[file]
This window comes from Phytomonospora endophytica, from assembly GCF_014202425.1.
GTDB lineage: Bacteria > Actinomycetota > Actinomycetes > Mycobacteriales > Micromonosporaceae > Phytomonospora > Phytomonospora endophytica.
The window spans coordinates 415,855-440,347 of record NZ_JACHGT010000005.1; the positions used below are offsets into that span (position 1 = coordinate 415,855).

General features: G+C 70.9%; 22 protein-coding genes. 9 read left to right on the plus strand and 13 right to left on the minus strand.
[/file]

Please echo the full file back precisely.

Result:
This window comes from Phytomonospora endophytica, from assembly GCF_014202425.1.
GTDB lineage: Bacteria > Actinomycetota > Actinomycetes > Mycobacteriales > Micromonosporaceae > Phytomonospora > Phytomonospora endophytica.
The window spans coordinates 415,855-440,347 of record NZ_JACHGT010000005.1; the positions used below are offsets into that span (position 1 = coordinate 415,855).

General features: G+C 70.9%; 22 protein-coding genes. 9 read left to right on the plus strand and 13 right to left on the minus strand.